- The World Fair Trade Organization (WFTO) Europe, former IFAT Europe, opened a European regional office in 20066
- Establishment of labeling bodies
- Allocation of financial aid approved by the EU7
- Other activities and local projects (e.g. Fair Trade town movement, World Fair Trade Day, campaigns)8
These are only some examples to demonstrate Europe’s engagement for Fair Trade. Nowadays, Fair Trade sales in Europe have been growing more than 20% annually since 2000. The annual turnover of Fair Trade products sold in Europe accounts for more than 80% of the total global turnover of €3,4 Billion reflecting the highest consumption world-wide. Products can be found in over 3,000 independent Fair Trade shops and over 67,000 supermarkets all over Europe. Coffee, flowers, fruit juices, sugar and bananas are among the most popular Fair Trade certified products in Europe. Other common product groups are tea, cocoa, tropical fruits, honey, rice, wheat, wine, cotton and handicrafts.9
4 EU Common Agricultural Policy (CAP)
Europe’s agricultural policy is determined at EU level by the governments of the Member States. Its major aim is to support income of European farmers. The EU’s Common Agricultural Policy (CAP) comprises direct payments for crops and land, minimum prices, import tariffs, limits and controls for non EU-members. Direct payments or financial assistance offered to selected local producers is referred to as farm subsidy.
The CAP has its roots in the 1950s whose societies had been suffered from years of war where food supply could not be guaranteed. Agricultural subsidies were introduced to ensure that consumers have access to a stable, reliable and affordable food market. (Source: Official CAP website, PDF). Even though, there still might be other reasons for EU subsidies the main focus of CAP is on: Enhancement of Agricultural Competiveness, improvement of environmental protection, offering consumers high quality products at an affordable price and increase of living standards in rural areas.
These catchwords stand for actions that are being subsidized by the EU. Examples for these actions are:
- Training courses to introduce new crop growing techniques and rural trade
- Establishment of agricultural holdings
- Modernization of real estates and machines
- Retirement regulations for elderly agriculturists
- Implementation of demanding EU standards in the fields of environment, animal protection and health
- Improvement of product quality and marketing of quality
- Formation of producer cooperatives in the EU member states
- Rehabilitation of villages and rural facilities
The question in dispute is whether the EU subsidies really have any positive effect on the agriculture. At the beginning they were coupled to the amount of production, furthermore the farmers have been ensured that there commodities would all find purchasers.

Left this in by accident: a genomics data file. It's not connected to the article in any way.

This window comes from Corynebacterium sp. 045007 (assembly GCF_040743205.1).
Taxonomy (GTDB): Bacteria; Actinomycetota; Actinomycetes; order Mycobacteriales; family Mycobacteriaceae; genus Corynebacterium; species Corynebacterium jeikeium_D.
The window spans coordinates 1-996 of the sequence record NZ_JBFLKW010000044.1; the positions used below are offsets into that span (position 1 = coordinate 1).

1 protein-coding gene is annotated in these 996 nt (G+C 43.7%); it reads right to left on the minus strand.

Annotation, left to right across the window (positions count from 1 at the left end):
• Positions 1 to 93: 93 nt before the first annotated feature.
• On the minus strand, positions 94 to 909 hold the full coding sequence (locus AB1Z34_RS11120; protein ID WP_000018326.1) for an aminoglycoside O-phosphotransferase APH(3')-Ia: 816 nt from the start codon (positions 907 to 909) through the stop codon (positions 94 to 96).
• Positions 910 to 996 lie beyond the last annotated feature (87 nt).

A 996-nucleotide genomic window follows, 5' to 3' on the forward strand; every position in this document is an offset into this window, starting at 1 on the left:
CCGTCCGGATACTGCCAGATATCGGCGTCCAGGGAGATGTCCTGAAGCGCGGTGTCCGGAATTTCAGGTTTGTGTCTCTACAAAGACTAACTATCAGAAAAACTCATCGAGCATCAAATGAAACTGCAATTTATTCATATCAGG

When discussing the period after World War II which resulted in a food crisis, the EU agricultural policies certainly can be seen as a success. Through transfusion of money they stimulated the agricultural production and therefore guaranteed the supply of aliment. However, after a few years the financial aid lead to mass production which ended in overproduction in the 1980s. A main problem of this overproduction was its cost. Actions were needed to store or transport the surplus of food. In 1992 about 80% of the EU budget went to the agriculture sector.10 Though the European support to farm incomes has decreased constantly,
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Graph 1: Development of farm subsidies in percentage of the total EU budget
Still critics see a correlation between the expensive subsidies and the increase in prices for food. As will be discussed later on, the rising prices because of EU subsidies do not only affect the domestic market in the EU but also the global market.
Before examining the effect of EU subsidies on developing countries it has to be pointed out that the EU is not alone when it comes to subsidizing and protecting producers. For instance, Japan, Korea and Canada provide comparatively high farm subsidies influencing the world market, too. According to the OECD, total expenditures of OECD countries for supporting farmers reached €172 billion in 2010. Still, even though the EU has reduced its financial support to farm net income, the EU remains above the OECD average.11
1 Fair Trade Deutschland , „Fair Trade weltweit. Zahlen und Fakten“
2 Krier, Jean-Marie (2007), EFTA article: “Fair Trade 2007: new facts and figures”, p.10
3 European Commission , “The budget in figures: financial framework 2007 - 2013”
4 Council of Europe, “Legislation of Fair Trade”
5 European Fair Trade Association (EFTA), “Sixty years of Fair Trade” (2006)
6 World Fair Trade Organization Europe, “Background”
7 Lamy, Pascal (2004), European Parliament, Conference Paper, p.1
8 WFTO Europe, “Background and Fair Trade Agenda”, Fair Trade UK
9 Oxfam Ireland, “Fair Trade facts and figures”
10 Bondakdar, Maryam, Tagesschau, “Ziele und Empfänger der EU-Agrarsubventionen“
11 OECD, “Agricultural Policy Monitoring and Evaluation 2011”